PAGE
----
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I agree also. I just came out with my 2 year media degree and I am unsatisfied. The staff was terrible it seems like they hire these people right off the street. Don’t waste your money there.
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If you don't mind relocating I would suggest looking into the University of Advancing Technology in Tempe, Arizona. The programs offered are a mix between the curriculum of a traditional university and a tech school, and they’re fully accredited, which means you can transfer most of your classes to another college/university if you decide to change majors. I don’t believe most tech/trade schools such as the Art Institutes or ITT are accredited on either the state or national level, unless they’ve recently changed.

As an alumni of UAT, I can say that they definitely know industry relevant technology very well. My only complaint as a graduate of the Multimedia program is that there was greater emphasis on the technology than on the fine arts. If you’re not planning on becoming an artist specifically this may not concern you. However, if you are seeking to become an artist and simply need to know the tools of the trade I would recommend UAT. If you’re actually in need of developing your artistic abilities than I would suggest a fine art school instead.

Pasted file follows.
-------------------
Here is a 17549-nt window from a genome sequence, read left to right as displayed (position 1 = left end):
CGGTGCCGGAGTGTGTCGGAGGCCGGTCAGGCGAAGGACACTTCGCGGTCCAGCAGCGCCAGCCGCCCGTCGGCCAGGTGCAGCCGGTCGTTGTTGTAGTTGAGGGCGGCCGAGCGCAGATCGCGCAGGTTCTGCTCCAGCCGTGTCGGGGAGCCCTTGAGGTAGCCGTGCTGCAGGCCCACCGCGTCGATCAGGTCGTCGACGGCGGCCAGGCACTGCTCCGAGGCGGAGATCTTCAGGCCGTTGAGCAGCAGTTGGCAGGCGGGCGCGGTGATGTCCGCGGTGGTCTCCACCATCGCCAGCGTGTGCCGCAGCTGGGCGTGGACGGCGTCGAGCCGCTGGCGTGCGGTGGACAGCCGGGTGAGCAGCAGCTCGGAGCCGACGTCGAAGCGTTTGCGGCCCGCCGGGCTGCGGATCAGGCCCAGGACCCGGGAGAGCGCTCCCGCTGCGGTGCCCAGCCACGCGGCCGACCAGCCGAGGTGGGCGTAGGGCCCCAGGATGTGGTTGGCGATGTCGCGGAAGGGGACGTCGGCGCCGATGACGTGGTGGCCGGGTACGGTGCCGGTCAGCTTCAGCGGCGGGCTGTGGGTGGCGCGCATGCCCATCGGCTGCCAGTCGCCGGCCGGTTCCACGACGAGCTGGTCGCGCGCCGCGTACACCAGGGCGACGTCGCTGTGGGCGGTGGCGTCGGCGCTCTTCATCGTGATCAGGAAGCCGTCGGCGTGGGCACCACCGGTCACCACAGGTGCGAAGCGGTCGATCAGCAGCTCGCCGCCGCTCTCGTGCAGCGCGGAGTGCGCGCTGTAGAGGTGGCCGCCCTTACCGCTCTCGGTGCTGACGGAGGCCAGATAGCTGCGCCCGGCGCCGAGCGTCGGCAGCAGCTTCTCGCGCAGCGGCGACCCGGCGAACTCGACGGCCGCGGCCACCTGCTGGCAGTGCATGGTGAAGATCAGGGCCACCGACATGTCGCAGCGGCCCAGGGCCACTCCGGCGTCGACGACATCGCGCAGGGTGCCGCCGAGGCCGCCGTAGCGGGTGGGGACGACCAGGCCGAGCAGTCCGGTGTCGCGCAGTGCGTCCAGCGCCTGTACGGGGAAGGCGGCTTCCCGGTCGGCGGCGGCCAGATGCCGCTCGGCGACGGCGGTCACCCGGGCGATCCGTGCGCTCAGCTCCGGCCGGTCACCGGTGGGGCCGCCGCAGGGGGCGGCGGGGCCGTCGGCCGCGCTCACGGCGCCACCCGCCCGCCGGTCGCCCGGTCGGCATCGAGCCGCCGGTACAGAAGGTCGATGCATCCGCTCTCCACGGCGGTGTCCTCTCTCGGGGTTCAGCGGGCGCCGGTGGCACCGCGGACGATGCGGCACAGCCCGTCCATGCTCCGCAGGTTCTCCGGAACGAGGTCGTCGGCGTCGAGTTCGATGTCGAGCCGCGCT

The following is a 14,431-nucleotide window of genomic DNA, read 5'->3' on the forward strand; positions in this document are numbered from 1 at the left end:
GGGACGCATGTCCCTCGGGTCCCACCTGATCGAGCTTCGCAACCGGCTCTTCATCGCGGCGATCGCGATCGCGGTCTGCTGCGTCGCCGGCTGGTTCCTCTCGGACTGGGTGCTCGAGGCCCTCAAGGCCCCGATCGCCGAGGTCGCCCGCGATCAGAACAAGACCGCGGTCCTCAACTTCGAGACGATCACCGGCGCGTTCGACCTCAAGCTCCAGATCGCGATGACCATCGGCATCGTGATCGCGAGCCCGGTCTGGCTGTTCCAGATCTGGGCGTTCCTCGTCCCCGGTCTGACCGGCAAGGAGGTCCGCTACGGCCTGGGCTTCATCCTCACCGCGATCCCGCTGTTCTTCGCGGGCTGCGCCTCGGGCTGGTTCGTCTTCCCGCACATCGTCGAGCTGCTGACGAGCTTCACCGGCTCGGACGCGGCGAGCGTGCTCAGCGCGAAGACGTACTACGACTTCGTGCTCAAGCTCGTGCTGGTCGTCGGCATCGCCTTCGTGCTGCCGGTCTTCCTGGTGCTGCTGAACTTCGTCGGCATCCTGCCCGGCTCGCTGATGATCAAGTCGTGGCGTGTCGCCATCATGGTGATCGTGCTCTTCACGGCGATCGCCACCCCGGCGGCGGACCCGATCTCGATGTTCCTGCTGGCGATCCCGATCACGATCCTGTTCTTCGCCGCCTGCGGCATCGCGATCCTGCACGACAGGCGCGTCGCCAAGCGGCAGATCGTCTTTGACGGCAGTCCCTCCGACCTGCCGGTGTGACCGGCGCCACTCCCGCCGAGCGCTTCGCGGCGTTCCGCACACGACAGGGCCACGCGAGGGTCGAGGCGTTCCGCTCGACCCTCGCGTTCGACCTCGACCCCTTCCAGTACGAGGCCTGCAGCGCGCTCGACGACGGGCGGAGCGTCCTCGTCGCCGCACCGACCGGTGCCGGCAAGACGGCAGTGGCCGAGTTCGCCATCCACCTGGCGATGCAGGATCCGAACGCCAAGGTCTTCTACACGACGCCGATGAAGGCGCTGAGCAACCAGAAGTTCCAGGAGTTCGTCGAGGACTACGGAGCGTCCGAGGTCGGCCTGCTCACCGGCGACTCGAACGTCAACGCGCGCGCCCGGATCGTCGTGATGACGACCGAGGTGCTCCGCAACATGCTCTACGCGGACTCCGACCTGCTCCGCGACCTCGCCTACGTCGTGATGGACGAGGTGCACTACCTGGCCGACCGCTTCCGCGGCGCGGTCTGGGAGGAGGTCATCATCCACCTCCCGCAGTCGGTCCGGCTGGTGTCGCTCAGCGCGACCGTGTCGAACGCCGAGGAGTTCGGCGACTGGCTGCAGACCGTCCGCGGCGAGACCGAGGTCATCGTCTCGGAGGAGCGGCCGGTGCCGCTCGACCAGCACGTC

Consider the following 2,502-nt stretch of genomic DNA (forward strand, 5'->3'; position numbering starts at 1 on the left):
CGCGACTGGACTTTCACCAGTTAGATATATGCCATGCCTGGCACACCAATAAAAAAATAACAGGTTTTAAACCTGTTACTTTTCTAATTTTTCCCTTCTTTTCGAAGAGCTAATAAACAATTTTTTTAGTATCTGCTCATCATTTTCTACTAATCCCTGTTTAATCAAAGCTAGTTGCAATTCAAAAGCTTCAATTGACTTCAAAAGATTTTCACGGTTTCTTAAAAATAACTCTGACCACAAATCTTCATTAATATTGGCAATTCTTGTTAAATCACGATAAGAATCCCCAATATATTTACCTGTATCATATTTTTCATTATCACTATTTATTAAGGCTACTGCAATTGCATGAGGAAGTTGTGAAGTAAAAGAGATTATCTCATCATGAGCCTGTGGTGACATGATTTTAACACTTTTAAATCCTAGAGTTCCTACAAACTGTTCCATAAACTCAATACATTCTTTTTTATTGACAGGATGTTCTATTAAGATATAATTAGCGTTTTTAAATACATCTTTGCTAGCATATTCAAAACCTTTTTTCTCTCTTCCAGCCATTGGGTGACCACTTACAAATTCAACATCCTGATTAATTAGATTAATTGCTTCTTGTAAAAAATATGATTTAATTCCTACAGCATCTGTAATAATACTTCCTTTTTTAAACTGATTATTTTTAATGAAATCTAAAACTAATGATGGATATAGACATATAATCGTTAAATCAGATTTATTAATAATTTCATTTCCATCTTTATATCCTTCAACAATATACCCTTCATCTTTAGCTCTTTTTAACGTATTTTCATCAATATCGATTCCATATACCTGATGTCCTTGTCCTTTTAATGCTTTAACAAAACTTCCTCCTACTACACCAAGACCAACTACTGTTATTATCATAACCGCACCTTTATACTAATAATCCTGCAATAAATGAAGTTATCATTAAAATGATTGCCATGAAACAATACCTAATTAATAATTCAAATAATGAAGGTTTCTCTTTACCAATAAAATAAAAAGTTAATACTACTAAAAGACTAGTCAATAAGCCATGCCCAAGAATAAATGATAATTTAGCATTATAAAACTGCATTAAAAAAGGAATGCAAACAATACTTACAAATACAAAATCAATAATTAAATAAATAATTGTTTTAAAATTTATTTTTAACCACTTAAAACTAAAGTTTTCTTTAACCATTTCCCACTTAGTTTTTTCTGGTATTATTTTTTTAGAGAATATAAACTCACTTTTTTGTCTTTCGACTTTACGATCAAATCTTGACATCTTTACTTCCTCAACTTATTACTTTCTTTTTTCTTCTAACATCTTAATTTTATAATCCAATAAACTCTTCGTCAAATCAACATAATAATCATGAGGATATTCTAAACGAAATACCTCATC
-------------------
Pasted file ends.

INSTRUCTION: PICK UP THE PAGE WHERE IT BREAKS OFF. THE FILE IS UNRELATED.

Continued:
I don’t have direct experience with the programming or game design programs at UAT, but I think that they’re comparable to the multimedia program. Another possibility is Digipen, located in Redmond, Washington. Digipen is rather expensive and fairly intense though, but they do have the highest placement rate for any school in the industry.

Just one final comment. Most studio hiring managers in the industry are reluctant to hire recent graduates of game design programs regardless of what school they attended. The most important step you can take if you want to become a designer (not an artist or a programmer) is to work on a small mod team and actually complete a project from start to finish with credit as a level designer, story writer, or game designer. I don't know of any studio that has directly hired a graduate of a game design school for a design position, save for entry-level level design positions.
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game design degrees are essentially bogus across the board, and designed solely to leech money out of naive, ambitious youth who are eager to get into the game industry because they think it will be all fun-and-games.

When you think about it, how do you expect a 2 year tech-school course to turn you into a Miyamoto, Sakaguchi, or anyone else. While certain analytical skills can be taught, no one can teach you how to have good ideas.